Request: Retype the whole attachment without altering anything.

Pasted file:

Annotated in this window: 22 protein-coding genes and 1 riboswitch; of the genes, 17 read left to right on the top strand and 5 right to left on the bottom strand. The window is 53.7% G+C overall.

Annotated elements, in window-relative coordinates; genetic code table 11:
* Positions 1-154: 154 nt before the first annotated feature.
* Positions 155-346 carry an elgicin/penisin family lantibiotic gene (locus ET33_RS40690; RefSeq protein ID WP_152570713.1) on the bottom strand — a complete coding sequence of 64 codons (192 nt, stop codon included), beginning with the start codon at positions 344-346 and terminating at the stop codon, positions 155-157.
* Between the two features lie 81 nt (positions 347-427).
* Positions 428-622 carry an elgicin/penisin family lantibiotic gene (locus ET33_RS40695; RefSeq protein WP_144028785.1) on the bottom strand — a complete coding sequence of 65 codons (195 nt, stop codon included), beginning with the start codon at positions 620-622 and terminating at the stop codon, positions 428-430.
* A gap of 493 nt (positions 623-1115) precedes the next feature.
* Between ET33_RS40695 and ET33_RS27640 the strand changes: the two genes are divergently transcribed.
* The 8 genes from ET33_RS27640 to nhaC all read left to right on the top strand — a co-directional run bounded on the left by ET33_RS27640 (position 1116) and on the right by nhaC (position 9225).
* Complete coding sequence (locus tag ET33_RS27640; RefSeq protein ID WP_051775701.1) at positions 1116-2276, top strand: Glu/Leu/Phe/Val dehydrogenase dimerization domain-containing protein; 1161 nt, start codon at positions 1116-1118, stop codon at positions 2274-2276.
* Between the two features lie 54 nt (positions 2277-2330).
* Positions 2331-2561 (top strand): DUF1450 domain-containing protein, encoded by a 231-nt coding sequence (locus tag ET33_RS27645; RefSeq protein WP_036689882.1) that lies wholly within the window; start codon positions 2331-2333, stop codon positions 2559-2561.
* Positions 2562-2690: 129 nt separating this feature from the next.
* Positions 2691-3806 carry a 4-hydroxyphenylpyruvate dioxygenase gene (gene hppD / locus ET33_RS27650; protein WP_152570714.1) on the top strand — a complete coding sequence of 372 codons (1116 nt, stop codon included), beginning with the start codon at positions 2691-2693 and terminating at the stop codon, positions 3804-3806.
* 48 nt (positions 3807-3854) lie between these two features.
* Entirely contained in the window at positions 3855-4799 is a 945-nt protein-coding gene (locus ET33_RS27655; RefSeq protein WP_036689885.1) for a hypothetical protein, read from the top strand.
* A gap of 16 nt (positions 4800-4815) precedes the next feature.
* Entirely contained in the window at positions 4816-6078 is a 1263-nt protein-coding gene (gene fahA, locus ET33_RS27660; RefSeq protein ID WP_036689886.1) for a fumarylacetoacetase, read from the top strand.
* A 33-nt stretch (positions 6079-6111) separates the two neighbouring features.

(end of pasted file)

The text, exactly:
Annotated in this window: 22 protein-coding genes and 1 riboswitch; of the genes, 17 read left to right on the top strand and 5 right to left on the bottom strand. The window is 53.7% G+C overall.

Annotated elements, in window-relative coordinates; genetic code table 11:
* Positions 1-154: 154 nt before the first annotated feature.
* Positions 155-346 carry an elgicin/penisin family lantibiotic gene (locus ET33_RS40690; RefSeq protein ID WP_152570713.1) on the bottom strand — a complete coding sequence of 64 codons (192 nt, stop codon included), beginning with the start codon at positions 344-346 and terminating at the stop codon, positions 155-157.
* Between the two features lie 81 nt (positions 347-427).
* Positions 428-622 carry an elgicin/penisin family lantibiotic gene (locus ET33_RS40695; RefSeq protein WP_144028785.1) on the bottom strand — a complete coding sequence of 65 codons (195 nt, stop codon included), beginning with the start codon at positions 620-622 and terminating at the stop codon, positions 428-430.
* A gap of 493 nt (positions 623-1115) precedes the next feature.
* Between ET33_RS40695 and ET33_RS27640 the strand changes: the two genes are divergently transcribed.
* The 8 genes from ET33_RS27640 to nhaC all read left to right on the top strand — a co-directional run bounded on the left by ET33_RS27640 (position 1116) and on the right by nhaC (position 9225).
* Complete coding sequence (locus tag ET33_RS27640; RefSeq protein ID WP_051775701.1) at positions 1116-2276, top strand: Glu/Leu/Phe/Val dehydrogenase dimerization domain-containing protein; 1161 nt, start codon at positions 1116-1118, stop codon at positions 2274-2276.
* Between the two features lie 54 nt (positions 2277-2330).
* Positions 2331-2561 (top strand): DUF1450 domain-containing protein, encoded by a 231-nt coding sequence (locus tag ET33_RS27645; RefSeq protein WP_036689882.1) that lies wholly within the window; start codon positions 2331-2333, stop codon positions 2559-2561.
* Positions 2562-2690: 129 nt separating this feature from the next.
* Positions 2691-3806 carry a 4-hydroxyphenylpyruvate dioxygenase gene (gene hppD / locus ET33_RS27650; protein WP_152570714.1) on the top strand — a complete coding sequence of 372 codons (1116 nt, stop codon included), beginning with the start codon at positions 2691-2693 and terminating at the stop codon, positions 3804-3806.
* 48 nt (positions 3807-3854) lie between these two features.
* Entirely contained in the window at positions 3855-4799 is a 945-nt protein-coding gene (locus ET33_RS27655; RefSeq protein WP_036689885.1) for a hypothetical protein, read from the top strand.
* A gap of 16 nt (positions 4800-4815) precedes the next feature.
* Entirely contained in the window at positions 4816-6078 is a 1263-nt protein-coding gene (gene fahA, locus ET33_RS27660; RefSeq protein ID WP_036689886.1) for a fumarylacetoacetase, read from the top strand.
* A 33-nt stretch (positions 6079-6111) separates the two neighbouring features.